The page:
Place:Hackington, Kent, England

Alt namesSt. Stephenssource: Family History Library Catalog
St. Stephen'ssource: alternate spelling of above
Tyler Hillsource: settlement in parish
TypeParish (ancient), Civil parish
Coordinates51.309°N 1.074°E
Located inKent, England
See alsoBleangate Hundred, Kent, Englandancient county division in which it was located
Bridge and Petham Hundred, Kent, Englandancient county division in which it was located
Downhamford Hundred, Kent, Englandancient county division in which it was located
Westgate Hundred, Kent, Englandancient county division in which it was located
Blean Rural, Kent, Englandrural district of which it was a part 1894-1934
Bridge Blean Rural, Kent, Englandrural district of which it was a part 1934-1974
Canterbury District, Kent, Englanddistrict municipality to which the parish was transferred in 1974
source: Family History Library Catalog
the following text is based on an article in Wikipedia

Hackington, once known as St. Stephens, is a semi-rural village and civil parish immediately north of Canterbury in Kent, England, the main community of which is Tyler Hill. The population rose by more than 10% between 2001 and 2011, from 522 in 2001 to 587 in 2011.

end of Wikipedia contribution

Hackington was originally an ancient parish in the Bleangate and also in the Bridge and Petham Hundred, the Westgate Hundred and the Downhamford Hundred. Between 1894 and 1934 it was part of the Blean Rural District. In 1934 the rural district was abolished and the parishes were transferred to the larger Bridge Blean Rural District. Since 1974 the area is covered by the non-metropolitan Canterbury District.

A Vision of Britain through Time provides the following description of Hackington from John Marius Wilson's Imperial Gazetteer of England and Wales of 1870-72:

"HACKINGTON, or ST. STEPHENS, a parish in Blean [registration] district, Kent; on the river Stour, the Canterbury and Whitstable railway, and the Canterbury and Ramsgate railway, contiguous to St. Dunstans, on the N side of Canterbury. Part of it is included in Canterbury city. Post town: Canterbury. Acres: 1,984. Real property: £4,668. Population: 616. Houses: 122. Population of the part within Canterbury: 94. Houses: 16. The property is divided among a few. The manor belonged, in the 16th century, to Sir Roger Manwood; and passed to the Colepepers and the Haleses. Hale's Place, near the churchyard, superseded a mansion of the Manwoods; was built in 1768, by Sir Edward Hales; and is an edifice in the Ionic style. The living is a vicarage in the diocese of Canterbury. Value: £412. Patron: the Archdeacon of Canterbury. The church is cruciform; retains portions built by Archbishop Baldwin; shows characters from early English to perpendicular; has a W tower, with massive early English buttresses; was recently restored; and contains, in the S transept, a fine Tudor monument of Sir Roger Manwood. There are a national school, Manwood's hospital with £49, and other charities with £15."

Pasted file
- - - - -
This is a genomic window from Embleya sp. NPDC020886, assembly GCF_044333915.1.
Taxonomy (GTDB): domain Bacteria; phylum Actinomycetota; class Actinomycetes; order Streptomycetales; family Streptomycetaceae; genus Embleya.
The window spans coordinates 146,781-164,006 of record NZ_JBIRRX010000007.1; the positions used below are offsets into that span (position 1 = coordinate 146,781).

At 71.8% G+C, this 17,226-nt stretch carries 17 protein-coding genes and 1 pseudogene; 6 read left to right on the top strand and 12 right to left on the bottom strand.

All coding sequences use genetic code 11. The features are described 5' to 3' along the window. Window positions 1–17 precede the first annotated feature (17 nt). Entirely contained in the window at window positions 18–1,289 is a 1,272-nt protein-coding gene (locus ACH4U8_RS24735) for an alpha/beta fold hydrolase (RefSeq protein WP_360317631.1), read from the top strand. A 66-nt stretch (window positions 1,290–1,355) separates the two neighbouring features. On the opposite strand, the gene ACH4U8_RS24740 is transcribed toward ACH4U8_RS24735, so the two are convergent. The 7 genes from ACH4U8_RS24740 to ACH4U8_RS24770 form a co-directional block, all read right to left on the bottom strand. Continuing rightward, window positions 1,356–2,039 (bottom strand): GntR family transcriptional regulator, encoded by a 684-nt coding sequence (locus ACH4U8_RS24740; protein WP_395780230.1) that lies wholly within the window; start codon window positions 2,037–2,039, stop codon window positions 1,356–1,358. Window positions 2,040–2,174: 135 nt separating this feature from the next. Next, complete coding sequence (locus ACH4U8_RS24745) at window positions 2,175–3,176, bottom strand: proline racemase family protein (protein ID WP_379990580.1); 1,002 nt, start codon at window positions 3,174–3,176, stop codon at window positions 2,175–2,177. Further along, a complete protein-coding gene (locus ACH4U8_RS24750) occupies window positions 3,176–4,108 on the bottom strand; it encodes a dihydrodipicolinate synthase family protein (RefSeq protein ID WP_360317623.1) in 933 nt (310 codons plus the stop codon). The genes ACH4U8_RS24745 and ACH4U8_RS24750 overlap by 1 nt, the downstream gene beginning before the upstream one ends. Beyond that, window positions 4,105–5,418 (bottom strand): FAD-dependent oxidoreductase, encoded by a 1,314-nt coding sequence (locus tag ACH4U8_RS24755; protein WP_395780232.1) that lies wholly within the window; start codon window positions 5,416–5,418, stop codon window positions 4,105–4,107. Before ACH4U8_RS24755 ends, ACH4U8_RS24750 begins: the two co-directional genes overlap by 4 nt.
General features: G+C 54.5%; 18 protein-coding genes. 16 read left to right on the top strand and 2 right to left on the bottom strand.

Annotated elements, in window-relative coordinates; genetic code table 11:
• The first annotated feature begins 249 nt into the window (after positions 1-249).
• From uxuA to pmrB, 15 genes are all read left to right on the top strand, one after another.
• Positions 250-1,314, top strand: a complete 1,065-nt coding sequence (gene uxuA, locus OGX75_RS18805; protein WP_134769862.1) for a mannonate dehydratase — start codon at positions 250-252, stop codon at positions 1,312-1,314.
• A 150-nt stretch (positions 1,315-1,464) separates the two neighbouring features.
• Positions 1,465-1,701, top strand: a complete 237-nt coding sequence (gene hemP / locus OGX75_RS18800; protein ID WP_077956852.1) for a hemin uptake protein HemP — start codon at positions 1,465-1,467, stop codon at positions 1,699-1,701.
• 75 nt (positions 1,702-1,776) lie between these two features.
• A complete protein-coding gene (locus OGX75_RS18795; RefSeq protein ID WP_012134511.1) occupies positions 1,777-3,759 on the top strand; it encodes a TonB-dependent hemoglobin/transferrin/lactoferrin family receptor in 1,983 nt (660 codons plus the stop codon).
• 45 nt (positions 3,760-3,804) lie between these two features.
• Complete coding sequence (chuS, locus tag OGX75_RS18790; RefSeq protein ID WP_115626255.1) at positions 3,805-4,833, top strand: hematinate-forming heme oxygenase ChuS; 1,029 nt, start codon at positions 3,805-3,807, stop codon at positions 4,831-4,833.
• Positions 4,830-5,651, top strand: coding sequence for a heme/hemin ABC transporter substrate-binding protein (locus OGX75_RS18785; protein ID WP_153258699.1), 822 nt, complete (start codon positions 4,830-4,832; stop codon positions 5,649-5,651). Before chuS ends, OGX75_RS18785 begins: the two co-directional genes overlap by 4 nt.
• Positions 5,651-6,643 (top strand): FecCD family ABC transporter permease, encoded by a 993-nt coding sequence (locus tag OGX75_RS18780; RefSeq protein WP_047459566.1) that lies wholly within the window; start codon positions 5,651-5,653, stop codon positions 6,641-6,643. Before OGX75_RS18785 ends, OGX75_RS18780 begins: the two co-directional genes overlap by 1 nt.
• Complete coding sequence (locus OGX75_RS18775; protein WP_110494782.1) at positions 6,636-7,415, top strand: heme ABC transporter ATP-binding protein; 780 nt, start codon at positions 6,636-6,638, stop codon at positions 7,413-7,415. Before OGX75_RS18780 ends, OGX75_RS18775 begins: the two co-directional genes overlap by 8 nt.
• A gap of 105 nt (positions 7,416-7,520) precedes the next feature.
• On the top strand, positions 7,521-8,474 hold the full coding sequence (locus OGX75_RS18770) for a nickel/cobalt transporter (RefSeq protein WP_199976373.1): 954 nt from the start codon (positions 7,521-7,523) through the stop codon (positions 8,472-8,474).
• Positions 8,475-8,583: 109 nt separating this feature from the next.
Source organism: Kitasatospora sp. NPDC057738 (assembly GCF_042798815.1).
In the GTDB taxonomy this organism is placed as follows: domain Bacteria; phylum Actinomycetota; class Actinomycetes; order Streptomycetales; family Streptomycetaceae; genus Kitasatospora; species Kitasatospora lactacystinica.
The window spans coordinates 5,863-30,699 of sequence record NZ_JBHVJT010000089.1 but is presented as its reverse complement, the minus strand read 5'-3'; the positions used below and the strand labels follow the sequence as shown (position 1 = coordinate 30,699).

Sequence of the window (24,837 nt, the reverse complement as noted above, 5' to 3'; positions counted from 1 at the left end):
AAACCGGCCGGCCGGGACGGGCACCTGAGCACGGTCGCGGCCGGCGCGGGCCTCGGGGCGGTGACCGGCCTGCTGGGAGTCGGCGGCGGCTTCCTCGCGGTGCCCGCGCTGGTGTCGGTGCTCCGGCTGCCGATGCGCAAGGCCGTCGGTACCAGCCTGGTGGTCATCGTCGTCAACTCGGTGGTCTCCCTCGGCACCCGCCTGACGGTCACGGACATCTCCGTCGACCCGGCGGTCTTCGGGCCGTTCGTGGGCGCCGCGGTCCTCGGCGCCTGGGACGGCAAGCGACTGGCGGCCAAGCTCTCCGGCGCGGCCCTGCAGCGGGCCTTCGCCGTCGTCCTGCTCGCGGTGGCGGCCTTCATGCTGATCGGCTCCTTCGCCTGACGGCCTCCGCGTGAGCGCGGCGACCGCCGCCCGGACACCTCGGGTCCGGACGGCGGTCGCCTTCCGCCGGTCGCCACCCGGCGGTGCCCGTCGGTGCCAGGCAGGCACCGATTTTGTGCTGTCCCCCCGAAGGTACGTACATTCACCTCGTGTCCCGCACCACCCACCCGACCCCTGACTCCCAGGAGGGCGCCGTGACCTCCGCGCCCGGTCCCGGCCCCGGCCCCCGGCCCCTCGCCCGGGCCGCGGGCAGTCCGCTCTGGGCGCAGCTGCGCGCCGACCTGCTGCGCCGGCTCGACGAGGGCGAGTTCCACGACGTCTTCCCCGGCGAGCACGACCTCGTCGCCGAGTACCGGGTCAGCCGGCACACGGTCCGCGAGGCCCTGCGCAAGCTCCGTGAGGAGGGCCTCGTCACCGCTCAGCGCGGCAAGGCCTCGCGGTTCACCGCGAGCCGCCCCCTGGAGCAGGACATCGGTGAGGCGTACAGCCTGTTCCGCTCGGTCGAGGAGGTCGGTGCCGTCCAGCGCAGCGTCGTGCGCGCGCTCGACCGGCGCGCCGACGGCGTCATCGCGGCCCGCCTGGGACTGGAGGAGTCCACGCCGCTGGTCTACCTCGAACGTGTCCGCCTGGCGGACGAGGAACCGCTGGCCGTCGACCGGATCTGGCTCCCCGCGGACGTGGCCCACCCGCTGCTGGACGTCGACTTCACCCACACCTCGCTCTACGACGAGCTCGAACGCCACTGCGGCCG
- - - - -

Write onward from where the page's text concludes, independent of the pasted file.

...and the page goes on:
Research Tips

  • Kent County Council Archive, Local Studies and Museums Service. James Whatman Way, Maidstone, Kent ME14 1LQ. This incorporates the Centre for Kentish Studies in Maidstone and the East Kent Archives Centre near Dover.
  • Canterbury Cathedral Archives see the Archives web pages on the Canterbury Catherdral site.
  • For information on the area around the Medway Towns, have a look at Medway Council's CityArk site.
  • Ordnance Survey Maps of England and Wales - Revised: Kent illustrates the parish boundaries of Kent when rural districts were still in existence and before Greater London came into being. The map publication year is 1931. An earlier map of 1900 may also be useful. The maps blow up to show all the parishes and many of the small villages and hamlets. Maps in this series are now downloadable for personal use.
  • Census records for Kent are available on FamilySearch, Ancestry and FindMyPast. The first site is free; the other two are pay sites but have access to microfilmed images. Steve Archer produced a very useful round-up of the available sources, but this information may not be up to date.
  • Registration Districts in Kent for the period 1837 to the present. By drilling down through the links you can follow any parish through the registration districts to which it was attached.
  • England, Kent, Parish Registers, 1538-1911 The full database from Kent Archives Office, Maidstone, has been available online from FamilySearch since June 2016.
  • Kent had five family history societies (now only four):
  • Volume 2 of the Victoria County History of Kent (published 1926) is available online through the auspices of British History Online. It includes accounts of the early history of Canterbury and Rochester cathedrals, and of several sites now within the conurbation of London.
  • Volume 3 of the Victoria County History of Kent (published 1932) This includes the text of, and the index to, the Kent Domesday survey. It has been provided by the Kent Archaeological Society.
  • In place of the other volumes of the Victoria County History, British History Online has transcriptions of the numerous volumes of The History and Topographical Survey of the County of Kent by Edward Hasted (originally published 1797)
  • English Jurisdictions 1851, a parish finding aid provided by FamilySearch, is particularly helpful in locating parishes in large ancient towns and cities like Canterbury.
  • Kent Probate Records Numerous links provided by Maureen Rawson
  • GENUKI lists other possible sources, however, it does not serve Kent so well as it does some other counties.
This page uses content from the English Wikipedia. The original content was at Hackington. The list of authors can be seen in the page history. As with WeRelate, the content of Wikipedia is available under the Creative Commons Attribution/Share-Alike License.